Fox: There of course is an actual story behind the band name. However, it’s one I don’t really like sharing. Shady Elders can be interpreted in so many ways and I kind of like that about it, that people get to choose what it means to them. It could mean older people who are corrupt as fuck, or it could be trees. It could be whatever and that’s kind of what I like about it.
Miles: The thing I like about it is, it could be both of those things, but either way it evokes a kind of dark mysterious vibe, and like Fox was saying there is a story and we leave it up to people to decide, but generally that vibe comes across.
Interesting. Well I know this is personal so don’t feel obliged, but are there any particular experiences or world views that helped shape that shadier side to your sound?
Fox: Hmm, You know I think of music as very therapeutic. In terms of writing and lyrics, if I’m writing and I’m going through something really dark or deep, I can totally express it through music. And not that I’m this dark depressed person all the time, but in those darker more emotionally deep times in your life, you end up creating your best art. So I would say that my life experiences are directly connected to the music I create. Of course we have a pretty democratic way of writing, so they have their input, but I think in general what ends up coming out is a little bit darker but that’s just probably a lot of me being a darker person. *laughs
So what’s the ideal setting in you’re opinion to listen to Shady Elders?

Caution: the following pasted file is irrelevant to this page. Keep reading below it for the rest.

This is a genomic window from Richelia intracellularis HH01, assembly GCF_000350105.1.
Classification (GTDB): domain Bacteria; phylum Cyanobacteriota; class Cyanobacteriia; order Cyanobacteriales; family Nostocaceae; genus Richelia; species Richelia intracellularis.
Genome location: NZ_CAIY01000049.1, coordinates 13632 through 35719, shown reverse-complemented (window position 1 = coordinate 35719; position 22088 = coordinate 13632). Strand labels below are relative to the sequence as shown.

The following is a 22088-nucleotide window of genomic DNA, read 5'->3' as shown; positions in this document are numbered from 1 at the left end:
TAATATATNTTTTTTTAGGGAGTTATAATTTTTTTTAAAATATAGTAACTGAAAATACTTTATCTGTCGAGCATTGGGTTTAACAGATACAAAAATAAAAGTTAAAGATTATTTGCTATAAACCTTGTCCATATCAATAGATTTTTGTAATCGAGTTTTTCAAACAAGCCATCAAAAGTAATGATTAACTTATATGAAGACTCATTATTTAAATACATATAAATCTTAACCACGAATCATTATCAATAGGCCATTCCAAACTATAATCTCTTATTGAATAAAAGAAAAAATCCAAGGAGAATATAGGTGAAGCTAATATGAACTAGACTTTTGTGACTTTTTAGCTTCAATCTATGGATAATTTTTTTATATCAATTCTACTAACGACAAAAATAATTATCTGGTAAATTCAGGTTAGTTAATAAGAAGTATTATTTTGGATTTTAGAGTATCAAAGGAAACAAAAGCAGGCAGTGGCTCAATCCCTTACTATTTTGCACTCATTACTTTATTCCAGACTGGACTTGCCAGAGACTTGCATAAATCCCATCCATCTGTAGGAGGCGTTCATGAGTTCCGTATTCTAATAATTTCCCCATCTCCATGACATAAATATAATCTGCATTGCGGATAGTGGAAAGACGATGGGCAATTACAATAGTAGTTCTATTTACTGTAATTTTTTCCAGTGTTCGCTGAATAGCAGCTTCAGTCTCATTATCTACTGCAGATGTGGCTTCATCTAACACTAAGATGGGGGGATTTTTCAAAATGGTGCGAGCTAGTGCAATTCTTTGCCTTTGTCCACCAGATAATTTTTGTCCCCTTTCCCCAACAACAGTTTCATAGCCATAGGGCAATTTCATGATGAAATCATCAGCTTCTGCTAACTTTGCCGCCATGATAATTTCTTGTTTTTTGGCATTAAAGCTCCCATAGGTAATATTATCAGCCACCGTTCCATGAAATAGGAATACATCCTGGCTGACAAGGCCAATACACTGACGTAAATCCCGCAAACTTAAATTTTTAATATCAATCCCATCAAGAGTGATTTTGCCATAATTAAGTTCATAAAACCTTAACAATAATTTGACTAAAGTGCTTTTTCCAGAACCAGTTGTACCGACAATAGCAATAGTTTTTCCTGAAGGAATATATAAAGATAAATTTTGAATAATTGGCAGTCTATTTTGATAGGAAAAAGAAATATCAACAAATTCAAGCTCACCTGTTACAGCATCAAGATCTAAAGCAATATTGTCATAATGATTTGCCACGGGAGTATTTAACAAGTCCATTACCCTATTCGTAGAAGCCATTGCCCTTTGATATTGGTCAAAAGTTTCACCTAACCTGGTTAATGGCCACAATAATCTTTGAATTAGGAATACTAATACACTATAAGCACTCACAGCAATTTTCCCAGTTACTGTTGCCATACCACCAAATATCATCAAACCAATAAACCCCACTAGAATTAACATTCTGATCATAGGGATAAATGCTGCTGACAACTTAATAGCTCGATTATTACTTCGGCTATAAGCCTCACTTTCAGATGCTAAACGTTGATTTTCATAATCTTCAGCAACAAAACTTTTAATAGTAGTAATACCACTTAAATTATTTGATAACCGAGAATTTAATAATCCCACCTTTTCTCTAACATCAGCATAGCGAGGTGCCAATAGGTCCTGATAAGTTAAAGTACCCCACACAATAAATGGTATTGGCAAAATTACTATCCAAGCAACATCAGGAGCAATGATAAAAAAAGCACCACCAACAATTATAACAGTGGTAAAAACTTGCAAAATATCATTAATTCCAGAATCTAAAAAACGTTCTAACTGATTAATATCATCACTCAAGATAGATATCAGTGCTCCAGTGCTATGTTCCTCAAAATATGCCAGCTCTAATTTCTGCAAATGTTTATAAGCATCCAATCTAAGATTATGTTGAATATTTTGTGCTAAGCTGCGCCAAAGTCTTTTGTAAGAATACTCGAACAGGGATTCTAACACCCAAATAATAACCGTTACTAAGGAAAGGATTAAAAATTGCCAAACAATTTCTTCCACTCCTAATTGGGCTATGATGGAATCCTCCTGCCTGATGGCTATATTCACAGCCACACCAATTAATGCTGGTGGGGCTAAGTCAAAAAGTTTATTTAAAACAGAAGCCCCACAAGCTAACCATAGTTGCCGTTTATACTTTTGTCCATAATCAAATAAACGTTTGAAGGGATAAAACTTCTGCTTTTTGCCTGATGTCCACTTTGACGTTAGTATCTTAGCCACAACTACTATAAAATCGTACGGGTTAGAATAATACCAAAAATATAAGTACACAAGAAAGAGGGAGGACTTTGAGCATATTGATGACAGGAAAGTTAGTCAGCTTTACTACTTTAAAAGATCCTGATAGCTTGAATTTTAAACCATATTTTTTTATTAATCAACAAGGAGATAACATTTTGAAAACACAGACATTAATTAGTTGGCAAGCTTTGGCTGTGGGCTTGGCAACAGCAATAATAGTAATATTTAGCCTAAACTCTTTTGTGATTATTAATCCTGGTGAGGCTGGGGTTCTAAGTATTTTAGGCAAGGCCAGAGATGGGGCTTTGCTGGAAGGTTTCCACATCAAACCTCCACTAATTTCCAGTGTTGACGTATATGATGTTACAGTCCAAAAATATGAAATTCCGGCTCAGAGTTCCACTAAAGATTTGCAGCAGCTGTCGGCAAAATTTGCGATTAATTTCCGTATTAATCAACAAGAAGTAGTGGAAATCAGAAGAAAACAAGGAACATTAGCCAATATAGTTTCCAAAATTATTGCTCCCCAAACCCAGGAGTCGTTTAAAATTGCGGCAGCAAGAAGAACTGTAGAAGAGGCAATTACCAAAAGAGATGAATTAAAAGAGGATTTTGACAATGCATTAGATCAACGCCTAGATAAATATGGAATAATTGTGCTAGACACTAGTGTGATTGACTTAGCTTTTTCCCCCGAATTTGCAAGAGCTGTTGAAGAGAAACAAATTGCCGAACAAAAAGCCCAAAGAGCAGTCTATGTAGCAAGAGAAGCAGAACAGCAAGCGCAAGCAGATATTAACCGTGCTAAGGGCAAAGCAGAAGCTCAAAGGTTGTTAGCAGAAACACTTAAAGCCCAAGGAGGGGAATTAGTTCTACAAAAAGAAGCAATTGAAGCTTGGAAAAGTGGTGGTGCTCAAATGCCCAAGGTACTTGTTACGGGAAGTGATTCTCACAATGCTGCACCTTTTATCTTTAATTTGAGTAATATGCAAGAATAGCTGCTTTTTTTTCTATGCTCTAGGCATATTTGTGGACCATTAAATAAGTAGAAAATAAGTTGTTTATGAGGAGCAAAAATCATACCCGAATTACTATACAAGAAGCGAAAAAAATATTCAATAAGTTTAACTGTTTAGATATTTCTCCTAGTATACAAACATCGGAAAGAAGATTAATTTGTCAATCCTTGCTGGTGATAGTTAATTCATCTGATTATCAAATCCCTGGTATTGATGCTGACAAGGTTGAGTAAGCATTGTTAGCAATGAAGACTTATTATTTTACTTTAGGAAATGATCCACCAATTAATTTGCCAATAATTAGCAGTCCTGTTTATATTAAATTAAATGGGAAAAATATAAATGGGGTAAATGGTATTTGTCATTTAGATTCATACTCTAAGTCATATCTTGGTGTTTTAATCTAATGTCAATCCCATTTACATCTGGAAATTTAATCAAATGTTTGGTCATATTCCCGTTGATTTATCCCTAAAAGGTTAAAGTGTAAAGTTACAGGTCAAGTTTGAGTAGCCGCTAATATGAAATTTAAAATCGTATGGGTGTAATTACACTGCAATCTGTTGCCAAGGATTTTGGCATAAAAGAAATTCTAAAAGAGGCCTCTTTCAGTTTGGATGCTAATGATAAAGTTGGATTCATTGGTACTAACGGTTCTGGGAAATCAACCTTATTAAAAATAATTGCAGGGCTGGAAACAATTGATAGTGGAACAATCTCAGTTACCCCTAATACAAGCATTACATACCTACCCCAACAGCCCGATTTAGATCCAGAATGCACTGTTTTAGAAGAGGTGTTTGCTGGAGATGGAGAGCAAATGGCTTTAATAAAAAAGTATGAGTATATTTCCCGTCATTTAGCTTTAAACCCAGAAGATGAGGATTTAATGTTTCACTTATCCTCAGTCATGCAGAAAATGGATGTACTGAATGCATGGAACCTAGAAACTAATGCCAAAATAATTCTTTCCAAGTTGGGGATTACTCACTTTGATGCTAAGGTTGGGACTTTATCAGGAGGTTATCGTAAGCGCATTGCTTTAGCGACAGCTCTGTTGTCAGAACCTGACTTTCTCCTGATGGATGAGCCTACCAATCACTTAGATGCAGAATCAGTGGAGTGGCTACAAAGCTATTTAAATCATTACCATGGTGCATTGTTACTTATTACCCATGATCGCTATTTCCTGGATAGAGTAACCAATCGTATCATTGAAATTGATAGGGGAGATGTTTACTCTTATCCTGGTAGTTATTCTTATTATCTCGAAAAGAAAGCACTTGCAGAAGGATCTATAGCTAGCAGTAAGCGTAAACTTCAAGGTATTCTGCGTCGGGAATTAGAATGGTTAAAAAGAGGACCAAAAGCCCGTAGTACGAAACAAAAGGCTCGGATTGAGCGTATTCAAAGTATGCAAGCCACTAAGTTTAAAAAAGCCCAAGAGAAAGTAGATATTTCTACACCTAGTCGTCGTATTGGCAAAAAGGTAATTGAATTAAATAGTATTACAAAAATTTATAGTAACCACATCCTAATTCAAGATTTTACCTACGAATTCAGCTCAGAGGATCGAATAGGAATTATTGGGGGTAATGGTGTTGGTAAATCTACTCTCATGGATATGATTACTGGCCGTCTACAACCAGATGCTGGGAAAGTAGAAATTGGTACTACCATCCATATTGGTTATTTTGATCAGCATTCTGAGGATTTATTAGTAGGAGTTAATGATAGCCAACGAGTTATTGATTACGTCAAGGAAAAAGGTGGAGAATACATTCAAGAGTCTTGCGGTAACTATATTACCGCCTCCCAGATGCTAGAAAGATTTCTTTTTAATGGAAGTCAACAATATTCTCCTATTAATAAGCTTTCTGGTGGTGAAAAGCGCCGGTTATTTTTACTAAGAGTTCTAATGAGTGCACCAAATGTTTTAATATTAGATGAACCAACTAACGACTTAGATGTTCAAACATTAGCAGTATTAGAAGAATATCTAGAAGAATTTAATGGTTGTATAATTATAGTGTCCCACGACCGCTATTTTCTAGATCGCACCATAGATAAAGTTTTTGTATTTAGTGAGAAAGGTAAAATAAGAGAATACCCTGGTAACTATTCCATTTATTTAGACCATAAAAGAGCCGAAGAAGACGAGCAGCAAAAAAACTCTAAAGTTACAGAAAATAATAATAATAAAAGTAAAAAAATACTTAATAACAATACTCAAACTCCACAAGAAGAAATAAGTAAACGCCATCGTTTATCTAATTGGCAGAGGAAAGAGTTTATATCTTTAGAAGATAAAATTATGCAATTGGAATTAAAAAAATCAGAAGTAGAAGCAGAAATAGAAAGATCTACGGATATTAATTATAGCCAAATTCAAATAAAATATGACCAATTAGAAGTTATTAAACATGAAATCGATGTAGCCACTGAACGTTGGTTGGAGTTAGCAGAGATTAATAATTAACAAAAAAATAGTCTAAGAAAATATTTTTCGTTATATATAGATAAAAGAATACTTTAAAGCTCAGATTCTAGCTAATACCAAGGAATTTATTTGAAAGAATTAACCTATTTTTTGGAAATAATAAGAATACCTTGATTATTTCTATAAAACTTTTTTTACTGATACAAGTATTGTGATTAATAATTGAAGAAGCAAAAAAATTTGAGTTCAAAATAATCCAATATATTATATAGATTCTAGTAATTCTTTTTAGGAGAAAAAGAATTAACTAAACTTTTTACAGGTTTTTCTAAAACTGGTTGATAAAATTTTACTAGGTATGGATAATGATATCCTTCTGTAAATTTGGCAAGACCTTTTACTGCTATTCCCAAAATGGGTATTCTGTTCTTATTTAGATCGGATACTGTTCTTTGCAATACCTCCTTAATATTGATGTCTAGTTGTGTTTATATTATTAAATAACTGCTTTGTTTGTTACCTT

Miles: One thing I think is cool for any music is the setting that your listening in can kind of change the feeling that the music itself evokes, so…
Fox: I was gonna say on a rooftop in New York City when you’re wasted.
Nice. I might do that tonight… So you guys just ended your tour in June. How’d that go? Highlights?
Miles: It went well. Seattle and San Francisco were definitely super fun. I’ d say they were our two favorite cities to play in. So, no surprise there.
Cool. East coast coming soon?
Fox: Oh yeah, were hoping to. We’re recording a full length album for next year so I’m hoping once that’s all wrapped up and getting released I’d like to do an east coast, west coast, all across the country. We want to get out soon and as often as we can.
So you said you’re currently recording a single. What’s your writing and recording process like?
Miles: I mean we generally record and mix by ourselves, with little help. It’s pretty contained, but it’s not necessarily something were going to continue in the future.
Fox: When somebody has an idea we try it. When they work, they work and when they don’t they don’t. We’re all pretty smart in terms of when we hear something and want to try something we know pretty quickly if it works. So there never comes a time when we’re arguing over something. It’s very much like ‘let’s try this, if it doesn’t work then whatever, let’s move on.’
Cool. So what’s in the future for Shady Elders?
Fox: Well we’re gonna be releasing a single hopefully in the next couple weeks and we’re gonna be writing and wrapping everything up for this full length album coming out next year, so really what we’re doing now is just writing and recording.
Miles: Yeah, we’re over EP’s.
Definitely. So last question – If Shady Elders could transport to any time and place in history, when and where would that be?
Fox: Oh man, okay I’m just gonna say, because of our sound, I think the best place and time would be the prolific CBGB’s era late seventies – early eighties.
Miles: I mean technology wise, If we could go way back and still sound the same, we could just completely blow people’s minds from 120 years ago, that would be fun. It would be an adventure.
Totally, an Excellent Adventure. *laughs Well thanks again for your time guys, the beasts appreciate it!
Make sure to check out Shady Elders before the Summer ends, and keep your eyes out for their new single coming soon! It’s the perfect transition in to a cool and spooky Fall.